Which isn’t to say that everything works. Far from it. Subplots veer around and sometimes get abandoned entirely; some performances go broad where others go small, creating the sense of several tones clashing at once. (This was also an issue in “My Big Fat Greek Wedding.”) The overly earnest moments lack the depth of the overall narrative, and the generally giddy air shortchanges the more dramatic elements in play — especially the possibility that Toula’s marriage is on the rocks.
Needless to say, even when it’s something of a mess, “My Big Fat Greek Wedding 2” never drags. With so many personalities colliding at once, the movie hardly lingers too long on a single punchline before moving on. Its massive cast would work much better on television today, where individual stories could receive the space they deserve. And plenty of them deserve it. The short-lived Grandmother Yiayia (Bess Meisler), the family’s silent, wandering matriarch, is a great figure of slapstick who could carry her own spin-off. Gus’ own confidence in the secrets to daily life (he still thinks Windex can heal all wounds) never ceases to amuse. Toula grapples with the same bullies she faced in middle school (who teased her in the first film by calling her Moussaka lunch “moose caca”); now, they’re a bunch of suburban housewives.
With this kind of melting pot humor, the series offers a unique challenge to the market standard for bland, formulaic middlebrow entertainment. Vardalos’ script doesn’t work overtime to rejuvenate this situation so much as she gives it a minor upgrade. Despite some clumsy moments, “My Big Fat Greek Wedding 2” handily revives the first movie’s appeal. In light of its lasting popularity, it’s easy to forget that “My Big Fat Greek Wedding” never aimed for much more than providing a breezy distraction for an underserved niche audience; the sequel follows suit.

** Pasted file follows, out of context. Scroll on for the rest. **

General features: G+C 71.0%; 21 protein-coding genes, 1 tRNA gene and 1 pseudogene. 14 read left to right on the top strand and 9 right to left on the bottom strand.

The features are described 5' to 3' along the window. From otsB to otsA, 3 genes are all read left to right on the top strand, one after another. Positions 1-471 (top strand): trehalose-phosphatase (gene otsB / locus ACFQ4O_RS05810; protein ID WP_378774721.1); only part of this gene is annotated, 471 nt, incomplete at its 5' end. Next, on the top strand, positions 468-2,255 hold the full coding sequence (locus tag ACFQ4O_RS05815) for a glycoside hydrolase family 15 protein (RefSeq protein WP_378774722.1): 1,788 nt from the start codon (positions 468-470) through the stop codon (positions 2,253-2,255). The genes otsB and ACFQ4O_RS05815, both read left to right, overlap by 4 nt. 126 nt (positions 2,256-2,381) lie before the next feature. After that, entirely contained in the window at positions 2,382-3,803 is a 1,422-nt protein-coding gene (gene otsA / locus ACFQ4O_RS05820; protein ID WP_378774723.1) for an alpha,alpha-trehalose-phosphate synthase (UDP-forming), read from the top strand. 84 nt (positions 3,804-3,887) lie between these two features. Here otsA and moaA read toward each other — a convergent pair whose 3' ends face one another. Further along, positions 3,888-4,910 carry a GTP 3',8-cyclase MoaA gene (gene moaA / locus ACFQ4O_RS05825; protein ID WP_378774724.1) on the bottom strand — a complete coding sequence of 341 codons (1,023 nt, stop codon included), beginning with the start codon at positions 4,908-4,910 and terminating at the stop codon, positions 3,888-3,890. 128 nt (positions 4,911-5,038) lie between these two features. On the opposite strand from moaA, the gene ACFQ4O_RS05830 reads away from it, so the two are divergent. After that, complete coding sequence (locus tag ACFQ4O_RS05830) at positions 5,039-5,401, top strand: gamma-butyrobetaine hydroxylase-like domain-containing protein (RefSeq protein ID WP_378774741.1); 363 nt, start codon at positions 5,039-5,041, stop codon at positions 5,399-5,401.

So the wedding happens and everyone’s generally content, but one element has shaken up the situation with an underlying melancholy. Toula remains stuck at home in her drab routine, even as she puts faith in her daughter to go to college and find her way in a bigger world. By making peace with her boundaries, Toula embodies the limited potential of this story. The only thing that’s changed about the universe of “My Big Fat Greek Wedding” is that it has nowhere left to go, at least until Paris ties the knot.
“My Big Fat Greek Wedding 2” opens nationwide this week.